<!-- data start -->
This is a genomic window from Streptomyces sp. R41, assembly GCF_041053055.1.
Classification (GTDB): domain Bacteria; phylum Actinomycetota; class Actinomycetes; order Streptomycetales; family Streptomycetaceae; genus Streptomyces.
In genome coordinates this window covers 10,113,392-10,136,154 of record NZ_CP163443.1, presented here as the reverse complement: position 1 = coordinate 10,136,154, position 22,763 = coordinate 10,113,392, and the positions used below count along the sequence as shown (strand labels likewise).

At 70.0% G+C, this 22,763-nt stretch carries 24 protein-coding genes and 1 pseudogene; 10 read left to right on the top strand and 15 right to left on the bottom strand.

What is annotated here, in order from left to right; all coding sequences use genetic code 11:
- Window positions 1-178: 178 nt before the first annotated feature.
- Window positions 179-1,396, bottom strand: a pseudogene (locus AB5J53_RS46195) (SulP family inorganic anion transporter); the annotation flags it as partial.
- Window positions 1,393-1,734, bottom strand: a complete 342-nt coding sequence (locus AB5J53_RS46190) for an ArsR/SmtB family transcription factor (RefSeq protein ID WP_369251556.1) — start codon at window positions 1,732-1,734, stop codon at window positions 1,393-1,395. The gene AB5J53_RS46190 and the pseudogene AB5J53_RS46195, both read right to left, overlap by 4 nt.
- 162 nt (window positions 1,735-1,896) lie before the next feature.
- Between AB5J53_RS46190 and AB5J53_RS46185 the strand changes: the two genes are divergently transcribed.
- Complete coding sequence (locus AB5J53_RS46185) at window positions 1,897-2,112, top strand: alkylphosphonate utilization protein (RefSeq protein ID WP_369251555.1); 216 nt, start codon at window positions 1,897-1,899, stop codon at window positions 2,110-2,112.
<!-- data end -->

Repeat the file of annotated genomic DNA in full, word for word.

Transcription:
This is a genomic window from Streptomyces sp. R41, assembly GCF_041053055.1.
Classification (GTDB): domain Bacteria; phylum Actinomycetota; class Actinomycetes; order Streptomycetales; family Streptomycetaceae; genus Streptomyces.
In genome coordinates this window covers 10,113,392-10,136,154 of record NZ_CP163443.1, presented here as the reverse complement: position 1 = coordinate 10,136,154, position 22,763 = coordinate 10,113,392, and the positions used below count along the sequence as shown (strand labels likewise).

At 70.0% G+C, this 22,763-nt stretch carries 24 protein-coding genes and 1 pseudogene; 10 read left to right on the top strand and 15 right to left on the bottom strand.

What is annotated here, in order from left to right; all coding sequences use genetic code 11:
- Window positions 1-178: 178 nt before the first annotated feature.
- Window positions 179-1,396, bottom strand: a pseudogene (locus AB5J53_RS46195) (SulP family inorganic anion transporter); the annotation flags it as partial.
- Window positions 1,393-1,734, bottom strand: a complete 342-nt coding sequence (locus AB5J53_RS46190) for an ArsR/SmtB family transcription factor (RefSeq protein ID WP_369251556.1) — start codon at window positions 1,732-1,734, stop codon at window positions 1,393-1,395. The gene AB5J53_RS46190 and the pseudogene AB5J53_RS46195, both read right to left, overlap by 4 nt.
- 162 nt (window positions 1,735-1,896) lie before the next feature.
- Between AB5J53_RS46190 and AB5J53_RS46185 the strand changes: the two genes are divergently transcribed.
- Complete coding sequence (locus AB5J53_RS46185) at window positions 1,897-2,112, top strand: alkylphosphonate utilization protein (RefSeq protein ID WP_369251555.1); 216 nt, start codon at window positions 1,897-1,899, stop codon at window positions 2,110-2,112.